Nowadays, his plays are still being performed onstage all over the world. At the same time, not less popular are his other writings. To assure yourself of it, you can familiarize yourself with Shakespeare Secret book review.
Content[ edit ] Eliot begins the essay by stating that the primary problem of Hamlet is actually the play itself, with its main character Shakespeare problem essay only a secondary issue.
Eliot goes on to note that play enjoys critical success because the character of Hamlet appeals to a particular kind of creatively minded critic. According to Eliot, a creative-minded individual who directs his energy toward criticism projects his own character onto Hamlet.
As a result, the critic becomes biased in favor of and fixated on the character. Eliot wrote that due to their fixation on Hamlet rather than the play as a whole, the type of criticism that Coleridge and Goethe produced is "the most misleading kind possible".
Robertson and Elmer Edgar Stoll for publishing critiques that focus on the larger scope of the play. He argues that a creative work cannot be interpreted, only criticized according to a standard or in comparison to another work.
The function of interpretation in this argument is to make the reader aware of relevant historical information that they are not assumed to know. Eliot credits Robertson in particular for his historical interpretation of Hamlet.
Next, Eliot names three sources on which Shakespeare is believed to have based his play: He notes the differences between Hamlet and its source material, pointing out that in the earlier works the only motive for murder is revenge, the delay of which is the result of circumventing the king's guards.
The Hamlet of the earlier play also uses his perceived madness as a guise to escape suspicion. In Shakespeare's version, however, Eliot believes Hamlet is driven by a motive greater than revenge, his delay in exacting revenge is left unexplained, and that Hamlet's madness is meant to arouse the king's suspicion rather than avoid it.
Eliot finds these alterations too incomplete to be convincing, and feels that the prose of the two texts are so similar in some sections that it appears that Shakespeare simply revised Kyd's text.
Eliot concludes this section by agreeing with Robertson's assertion that the hero of Hamlet is driven more by his mother's guilt than revenge for the father, and Shakespeare fell short in combining this altered motive with his source material.
The latter portion of the essay is dedicated to Eliot's criticism of Hamlet based on his concept of the objective correlative. He begins by arguing that the greatest contributor to the play's failure is Shakespeare's inability to express Hamlet's emotion in his surroundings and the audience's resultant inability to localize that emotion.
The madness of Shakespeare's character, according to Eliot, is a result of the inexpressible things that Hamlet feels and the playwright cannot convey.
Eliot concludes by stating that because Shakespeare cannot find a sufficient objective correlative for his hero, the audience is left without a means to understand an experience that Shakespeare himself does not seem to understand.
This sensory experience is meant to help the reader understand the mental or emotional state of a character.
He goes on to say that Hamlet's initial conflict is a disgust in his motherbut his feelings regarding the situation are too complex to be represented by Gertrude alone. Neither Hamlet nor Shakespeare can grasp or objectify these feelings, and so it acts as an obstacle to the character's revenge and Shakespeare's plot.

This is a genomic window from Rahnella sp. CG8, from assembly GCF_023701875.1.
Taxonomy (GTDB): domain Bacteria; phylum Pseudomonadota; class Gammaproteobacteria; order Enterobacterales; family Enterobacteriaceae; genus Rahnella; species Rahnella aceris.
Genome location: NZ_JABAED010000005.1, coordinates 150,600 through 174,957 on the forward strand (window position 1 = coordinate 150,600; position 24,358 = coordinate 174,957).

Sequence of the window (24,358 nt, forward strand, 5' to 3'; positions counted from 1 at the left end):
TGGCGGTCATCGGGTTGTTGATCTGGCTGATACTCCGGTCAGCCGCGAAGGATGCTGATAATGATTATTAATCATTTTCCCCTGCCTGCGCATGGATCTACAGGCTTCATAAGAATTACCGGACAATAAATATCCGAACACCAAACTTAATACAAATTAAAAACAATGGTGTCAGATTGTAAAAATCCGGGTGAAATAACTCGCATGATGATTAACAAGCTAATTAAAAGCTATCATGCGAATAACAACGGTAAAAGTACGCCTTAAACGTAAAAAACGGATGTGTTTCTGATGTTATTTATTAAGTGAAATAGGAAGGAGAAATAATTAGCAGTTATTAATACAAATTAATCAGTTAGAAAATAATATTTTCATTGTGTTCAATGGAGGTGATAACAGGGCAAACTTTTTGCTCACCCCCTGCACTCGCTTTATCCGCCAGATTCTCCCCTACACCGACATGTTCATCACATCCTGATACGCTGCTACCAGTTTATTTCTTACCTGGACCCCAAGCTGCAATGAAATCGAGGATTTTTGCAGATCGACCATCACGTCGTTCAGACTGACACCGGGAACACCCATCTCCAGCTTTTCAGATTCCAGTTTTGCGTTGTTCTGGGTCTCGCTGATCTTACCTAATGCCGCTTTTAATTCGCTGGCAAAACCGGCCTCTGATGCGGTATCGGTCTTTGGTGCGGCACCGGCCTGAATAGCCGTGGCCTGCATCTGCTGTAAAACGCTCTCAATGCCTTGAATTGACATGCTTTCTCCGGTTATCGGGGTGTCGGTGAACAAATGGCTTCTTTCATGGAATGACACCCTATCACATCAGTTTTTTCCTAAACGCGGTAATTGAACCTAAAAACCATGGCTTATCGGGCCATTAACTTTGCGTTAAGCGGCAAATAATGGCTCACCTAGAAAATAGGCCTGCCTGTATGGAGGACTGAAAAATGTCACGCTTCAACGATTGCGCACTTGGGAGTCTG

But Eliot points out that if Shakespeare had found an objective correlative for Hamlet's internal conflict, the play would be entirely changed because the bafflement that characterizes it is a direct result of Shakespeare's shortcomings in this respect.
Eliot does, however, give credit to Shakespeare's use of the objective correlative in his other works. As an example, he references a scene in Macbeth in which Lady Macbeth is sleepwalking and the imagined sensory impressions Shakespeare provides allow the audience to understand her mental state.
It has been noted that if Eliot's intent was to focus his critique on the play, he could have titled his essay "Hamlet and Its Problems" instead. Some critics argue that no individual can say with certainty what emotion Shakespeare intended to convey in Hamlet, and thus cannot attack Shakespeare for failing to express it.Essay on Character Flaws in Shakespeare’s Plays - Introduction The main purpose of this paper is to examine Shakespeare’s characters and their flaws, comparing them with the modern characters written by Tom Stoppard and Harold Pinter.
For that purpose, comparative analysis will be used in this paper. One of these few people is T. S. Eliot, who wrote an essay called “Hamlet and his Problems” in which he verbally attacks Shakespeare and claims that the storyline of “Hamlet” is more mixed up than the character himself.
William Shakespeare (26 April – 23 April ) was an English poet, playwright and actor, widely regarded as both the greatest writer in . Essay about The Nobel Hamlet of Shakespeare’s Play Hamlet agonizing.
In Shakespeare’s play Hamlet, this is the unfortunate tragedy the Prince of Denmark faces. Introduction Many books and articles have been written arguing that someone other than William Shakespeare, the glover's son from Stratford-upon-Avon, wrote the plays and poems published under his.
Shakespeare essay topics must be chosen carefully. You can perform an analysis of Shakespeare’s sonnets, a character analysis of some of his most popular characters, a stylistic analysis of the literary devices in one of his works, a scene analysis of a play or an argumentative essay on the attitudes portrayed in any of his works.
These are just a few topics that would yield good content for your paper.